A member of Nassau's financial control board has asked State Attorney General Eric T. Schneiderman to investigate the former county attorney's approval of a $60,000 payment to an Albany lobbyist whose contract was rejected by the board.

George Marlin, a member of the Nassau Interim Finance Authority, wrote Schneiderman last week, contending that former County Attorney John Ciampoli's action to pay lobbyist Robert Bishop "should be reviewed as potentially illegal, as a violation of the NIFA Act" -- the state legislation that created the financial oversight board.

If the payment is allowed to stand, Marlin wrote, it would essentially "nullify" NIFA's state-mandated power "to review and reject contracts during a control period."

But Ciampoli said Monday that he "followed the county charter and carried out my duties appropriately" when he approved the $60,000 payment. He said Bishop had done the work and "these people just want to hurt him by saying we're not going to pay him. Their act was repugnant to the NIFA statute and a violation."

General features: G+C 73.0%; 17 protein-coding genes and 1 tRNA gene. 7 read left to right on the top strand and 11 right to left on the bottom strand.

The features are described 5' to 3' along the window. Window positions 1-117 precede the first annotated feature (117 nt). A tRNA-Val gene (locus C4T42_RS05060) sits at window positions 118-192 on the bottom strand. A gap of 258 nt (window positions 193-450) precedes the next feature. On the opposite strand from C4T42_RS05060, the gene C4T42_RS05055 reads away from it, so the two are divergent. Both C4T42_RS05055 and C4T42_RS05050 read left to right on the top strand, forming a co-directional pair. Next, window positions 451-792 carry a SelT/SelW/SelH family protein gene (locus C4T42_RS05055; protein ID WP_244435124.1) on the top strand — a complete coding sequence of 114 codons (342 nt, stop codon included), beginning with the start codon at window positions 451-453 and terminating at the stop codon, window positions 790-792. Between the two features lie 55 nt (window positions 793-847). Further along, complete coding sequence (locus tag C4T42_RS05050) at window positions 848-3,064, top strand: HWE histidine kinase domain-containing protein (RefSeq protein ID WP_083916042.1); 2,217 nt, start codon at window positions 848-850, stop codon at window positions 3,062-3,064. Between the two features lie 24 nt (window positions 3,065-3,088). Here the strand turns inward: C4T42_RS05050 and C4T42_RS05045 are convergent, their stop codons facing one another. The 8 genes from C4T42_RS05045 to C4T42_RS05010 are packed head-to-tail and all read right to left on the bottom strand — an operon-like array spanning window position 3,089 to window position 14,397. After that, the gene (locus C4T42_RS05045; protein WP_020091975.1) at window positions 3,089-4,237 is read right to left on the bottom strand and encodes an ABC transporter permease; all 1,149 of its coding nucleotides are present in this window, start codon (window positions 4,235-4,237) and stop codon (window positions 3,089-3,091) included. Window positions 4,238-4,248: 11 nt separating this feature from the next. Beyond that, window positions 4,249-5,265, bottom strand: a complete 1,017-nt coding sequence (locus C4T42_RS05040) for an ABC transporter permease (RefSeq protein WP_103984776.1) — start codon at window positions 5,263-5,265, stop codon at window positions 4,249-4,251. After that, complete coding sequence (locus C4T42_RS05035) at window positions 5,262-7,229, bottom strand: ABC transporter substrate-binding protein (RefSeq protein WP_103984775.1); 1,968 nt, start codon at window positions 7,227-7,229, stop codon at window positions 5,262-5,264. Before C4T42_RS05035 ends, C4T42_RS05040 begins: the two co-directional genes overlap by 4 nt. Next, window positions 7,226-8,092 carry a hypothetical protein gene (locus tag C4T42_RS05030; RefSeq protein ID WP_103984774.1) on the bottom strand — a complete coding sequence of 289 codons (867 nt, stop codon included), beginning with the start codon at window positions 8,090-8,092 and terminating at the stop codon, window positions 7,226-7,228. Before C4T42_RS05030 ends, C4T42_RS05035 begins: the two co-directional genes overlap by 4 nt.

In August last year, under former chairman Ronald Stack, the NIFA board rejected contracts Ciampoli sent to them for Bishop and another lobbyist because their work had already been completed.

Bishop filed a claim with the county in March, requesting $60,000 for representing Nassau in 2012. Ciampoli approved settling the claim, noting the county attorney has the right to approve settlements under $100,000. He also argued that the county would have had to pay much more if Bishop took the case to court.

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County Executive Edward Mangano terminated Ciampoli as county attorney in early November. Ciampoli, a former elections lawyer for the state Senate, is now back on the Senate payroll as counsel for legislative services.

The NIFA board, under new chairman Jon Kaiman, late last month directed its counsel to determine whether the payment to Bishop was proper. Kaiman said Monday that NIFA will review Marlin's letter and determine "whether there is any other action we should be taking."

A Schneiderman spokeswoman acknowledged receipt of Marlin's request but declined to comment further. Bishop could not be reached.

Marlin, whose NIFA term expires Dec. 31, said he took this action because he was tired of waiting. "In addition, the NIFA staff doesn't have the subpoena power or the manpower to do a proper investigation. The attorney general's office does."